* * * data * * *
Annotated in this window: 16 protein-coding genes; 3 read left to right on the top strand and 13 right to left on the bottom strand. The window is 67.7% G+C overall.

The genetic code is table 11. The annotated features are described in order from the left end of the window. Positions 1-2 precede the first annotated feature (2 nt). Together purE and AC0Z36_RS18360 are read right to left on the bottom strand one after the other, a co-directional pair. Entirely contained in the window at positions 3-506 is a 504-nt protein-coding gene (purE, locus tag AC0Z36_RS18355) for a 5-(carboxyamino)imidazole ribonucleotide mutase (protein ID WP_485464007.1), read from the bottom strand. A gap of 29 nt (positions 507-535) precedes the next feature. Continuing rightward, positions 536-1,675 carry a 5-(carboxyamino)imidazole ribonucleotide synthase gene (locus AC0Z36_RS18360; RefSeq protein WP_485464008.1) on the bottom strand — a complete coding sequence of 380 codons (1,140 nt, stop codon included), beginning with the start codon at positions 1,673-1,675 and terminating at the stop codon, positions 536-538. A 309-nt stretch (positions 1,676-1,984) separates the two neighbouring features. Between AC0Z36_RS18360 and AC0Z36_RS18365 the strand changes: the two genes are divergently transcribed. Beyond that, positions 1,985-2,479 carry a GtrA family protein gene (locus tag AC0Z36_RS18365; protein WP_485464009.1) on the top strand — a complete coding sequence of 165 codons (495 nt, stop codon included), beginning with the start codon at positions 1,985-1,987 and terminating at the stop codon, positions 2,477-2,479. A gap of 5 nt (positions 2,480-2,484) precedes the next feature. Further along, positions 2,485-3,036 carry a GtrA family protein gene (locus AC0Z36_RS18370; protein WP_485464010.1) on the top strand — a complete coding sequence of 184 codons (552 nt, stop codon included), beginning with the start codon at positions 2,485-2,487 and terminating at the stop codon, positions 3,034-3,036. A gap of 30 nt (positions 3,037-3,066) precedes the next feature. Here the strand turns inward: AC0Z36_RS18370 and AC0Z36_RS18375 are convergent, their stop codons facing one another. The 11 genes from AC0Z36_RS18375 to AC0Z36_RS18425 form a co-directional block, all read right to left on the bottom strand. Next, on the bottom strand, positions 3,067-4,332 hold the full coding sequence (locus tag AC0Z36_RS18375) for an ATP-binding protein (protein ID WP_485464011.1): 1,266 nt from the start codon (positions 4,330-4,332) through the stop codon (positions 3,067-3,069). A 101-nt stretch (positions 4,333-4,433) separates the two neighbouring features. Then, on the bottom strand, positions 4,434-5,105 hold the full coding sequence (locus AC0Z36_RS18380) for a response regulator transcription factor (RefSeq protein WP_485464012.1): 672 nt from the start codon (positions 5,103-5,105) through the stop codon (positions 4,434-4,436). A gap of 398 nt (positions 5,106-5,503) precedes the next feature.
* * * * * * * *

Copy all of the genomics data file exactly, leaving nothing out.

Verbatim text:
Annotated in this window: 16 protein-coding genes; 3 read left to right on the top strand and 13 right to left on the bottom strand. The window is 67.7% G+C overall.

The genetic code is table 11. The annotated features are described in order from the left end of the window. Positions 1-2 precede the first annotated feature (2 nt). Together purE and AC0Z36_RS18360 are read right to left on the bottom strand one after the other, a co-directional pair. Entirely contained in the window at positions 3-506 is a 504-nt protein-coding gene (purE, locus tag AC0Z36_RS18355) for a 5-(carboxyamino)imidazole ribonucleotide mutase (protein ID WP_485464007.1), read from the bottom strand. A gap of 29 nt (positions 507-535) precedes the next feature. Continuing rightward, positions 536-1,675 carry a 5-(carboxyamino)imidazole ribonucleotide synthase gene (locus AC0Z36_RS18360; RefSeq protein WP_485464008.1) on the bottom strand — a complete coding sequence of 380 codons (1,140 nt, stop codon included), beginning with the start codon at positions 1,673-1,675 and terminating at the stop codon, positions 536-538. A 309-nt stretch (positions 1,676-1,984) separates the two neighbouring features. Between AC0Z36_RS18360 and AC0Z36_RS18365 the strand changes: the two genes are divergently transcribed. Beyond that, positions 1,985-2,479 carry a GtrA family protein gene (locus tag AC0Z36_RS18365; protein WP_485464009.1) on the top strand — a complete coding sequence of 165 codons (495 nt, stop codon included), beginning with the start codon at positions 1,985-1,987 and terminating at the stop codon, positions 2,477-2,479. A gap of 5 nt (positions 2,480-2,484) precedes the next feature. Further along, positions 2,485-3,036 carry a GtrA family protein gene (locus AC0Z36_RS18370; protein WP_485464010.1) on the top strand — a complete coding sequence of 184 codons (552 nt, stop codon included), beginning with the start codon at positions 2,485-2,487 and terminating at the stop codon, positions 3,034-3,036. A gap of 30 nt (positions 3,037-3,066) precedes the next feature. Here the strand turns inward: AC0Z36_RS18370 and AC0Z36_RS18375 are convergent, their stop codons facing one another. The 11 genes from AC0Z36_RS18375 to AC0Z36_RS18425 form a co-directional block, all read right to left on the bottom strand. Next, on the bottom strand, positions 3,067-4,332 hold the full coding sequence (locus tag AC0Z36_RS18375) for an ATP-binding protein (protein ID WP_485464011.1): 1,266 nt from the start codon (positions 4,330-4,332) through the stop codon (positions 3,067-3,069). A 101-nt stretch (positions 4,333-4,433) separates the two neighbouring features. Then, on the bottom strand, positions 4,434-5,105 hold the full coding sequence (locus AC0Z36_RS18380) for a response regulator transcription factor (RefSeq protein WP_485464012.1): 672 nt from the start codon (positions 5,103-5,105) through the stop codon (positions 4,434-4,436). A gap of 398 nt (positions 5,106-5,503) precedes the next feature.